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Microhand for biological applications
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View: Figures


Image of FIG. 1.
FIG. 1.

Schematic drawing of a microhand device with four fingers articulated by balloon joints, mimicking the flexion and extension capabilities of the human hand in microscale. (b) The actuation mechanism is illustrated in a simplified centimeter-scale experiment, in which the inflating of the balloons (plastic bags) shortens the distance between the attachment points, drawing up the Plexiglas phalanges.

Image of FIG. 2.
FIG. 2.

Microhand fabrication process. (a) shows a three-dimensional schematic of one finger. For simplicity, only two phalanges and two balloon joints are shown. (b) illustrates the process flow in the cross section of (a).

Image of FIG. 3.
FIG. 3.

Sequenced pictures show the full flexion and extension of the microhand as well as its operation on microbiological objects. (a) The microhand is flexed at 0, 160, and . (b) The microhand grabs a capelin egg ( in diameter) and detaches it from its mass. The detachment force is at least . The microhand (b.1) approaches the target, (b.2) encloses to gently hold a target, and (b.3) detaches a single target and moves away. (c) The microhand manipulates the fatty tissue from the mucosal layer of the swine stomach fixed on a slide. The microhand holds the fatty tissue and pulls it away. A strand of elastic fibers binding the fatty tissue is exposed during this action. The long and thin fibers, forming intercellular matrices within the fatty tissue, hold the cells together. Further retraction of the microhand breaks the connective fibers apart. A larger microhand ( fist) was used for this task. The microhand (c.1) grasps fatty tissue, (c.2) moves away and pulls the connective fiber, and (c.3) breaks the fiber apart.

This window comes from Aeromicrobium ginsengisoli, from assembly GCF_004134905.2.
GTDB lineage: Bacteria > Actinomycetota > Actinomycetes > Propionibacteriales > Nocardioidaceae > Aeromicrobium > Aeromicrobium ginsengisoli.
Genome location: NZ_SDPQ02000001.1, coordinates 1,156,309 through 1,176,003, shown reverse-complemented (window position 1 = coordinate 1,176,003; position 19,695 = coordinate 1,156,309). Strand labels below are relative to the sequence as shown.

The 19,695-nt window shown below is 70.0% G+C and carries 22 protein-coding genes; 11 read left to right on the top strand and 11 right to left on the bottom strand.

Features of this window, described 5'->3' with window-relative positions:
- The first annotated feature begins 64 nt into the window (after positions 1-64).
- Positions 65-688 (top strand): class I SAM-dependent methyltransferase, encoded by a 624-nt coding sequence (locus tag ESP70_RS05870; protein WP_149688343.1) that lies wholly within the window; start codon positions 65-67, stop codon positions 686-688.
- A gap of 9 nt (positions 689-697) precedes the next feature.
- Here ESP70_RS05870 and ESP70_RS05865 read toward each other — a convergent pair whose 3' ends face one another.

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752b84549af89a08dbdd7fdb8b9568b5 journal.articlezxybnytfddd
Scitation: Microhand for biological applications